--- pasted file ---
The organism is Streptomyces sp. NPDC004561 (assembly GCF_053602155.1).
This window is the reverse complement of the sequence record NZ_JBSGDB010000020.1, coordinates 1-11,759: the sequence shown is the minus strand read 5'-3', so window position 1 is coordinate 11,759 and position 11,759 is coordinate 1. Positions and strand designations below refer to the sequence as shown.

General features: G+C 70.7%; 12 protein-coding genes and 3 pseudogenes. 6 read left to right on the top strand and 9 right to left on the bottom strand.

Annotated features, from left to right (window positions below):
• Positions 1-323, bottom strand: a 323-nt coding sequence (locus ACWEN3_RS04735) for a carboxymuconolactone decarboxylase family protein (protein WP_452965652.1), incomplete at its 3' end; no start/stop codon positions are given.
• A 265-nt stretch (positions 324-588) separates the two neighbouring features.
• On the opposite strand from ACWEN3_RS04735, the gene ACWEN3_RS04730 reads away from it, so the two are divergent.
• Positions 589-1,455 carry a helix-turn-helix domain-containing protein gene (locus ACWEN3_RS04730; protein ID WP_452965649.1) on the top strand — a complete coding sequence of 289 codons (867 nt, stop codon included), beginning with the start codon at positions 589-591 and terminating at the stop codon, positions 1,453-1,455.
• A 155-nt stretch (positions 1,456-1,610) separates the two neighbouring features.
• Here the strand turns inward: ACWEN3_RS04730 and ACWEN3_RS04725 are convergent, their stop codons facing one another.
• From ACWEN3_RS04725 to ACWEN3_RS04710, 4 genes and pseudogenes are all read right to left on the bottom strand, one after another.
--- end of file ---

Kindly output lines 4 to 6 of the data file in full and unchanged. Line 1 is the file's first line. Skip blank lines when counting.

Annotated features, from left to right (window positions below):
• Positions 1-323, bottom strand: a 323-nt coding sequence (locus ACWEN3_RS04735) for a carboxymuconolactone decarboxylase family protein (protein WP_452965652.1), incomplete at its 3' end; no start/stop codon positions are given.
• A 265-nt stretch (positions 324-588) separates the two neighbouring features.